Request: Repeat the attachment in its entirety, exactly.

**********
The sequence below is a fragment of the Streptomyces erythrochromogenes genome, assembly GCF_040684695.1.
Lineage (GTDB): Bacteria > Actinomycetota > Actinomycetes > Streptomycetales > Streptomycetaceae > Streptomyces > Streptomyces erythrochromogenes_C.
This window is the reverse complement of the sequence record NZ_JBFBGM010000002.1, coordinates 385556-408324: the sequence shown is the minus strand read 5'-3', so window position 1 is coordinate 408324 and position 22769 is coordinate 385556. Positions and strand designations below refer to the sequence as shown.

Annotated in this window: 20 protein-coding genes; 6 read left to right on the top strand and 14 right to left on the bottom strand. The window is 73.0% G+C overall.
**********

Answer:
The sequence below is a fragment of the Streptomyces erythrochromogenes genome, assembly GCF_040684695.1.
Lineage (GTDB): Bacteria > Actinomycetota > Actinomycetes > Streptomycetales > Streptomycetaceae > Streptomyces > Streptomyces erythrochromogenes_C.
This window is the reverse complement of the sequence record NZ_JBFBGM010000002.1, coordinates 385556-408324: the sequence shown is the minus strand read 5'-3', so window position 1 is coordinate 408324 and position 22769 is coordinate 385556. Positions and strand designations below refer to the sequence as shown.

Annotated in this window: 20 protein-coding genes; 6 read left to right on the top strand and 14 right to left on the bottom strand. The window is 73.0% G+C overall.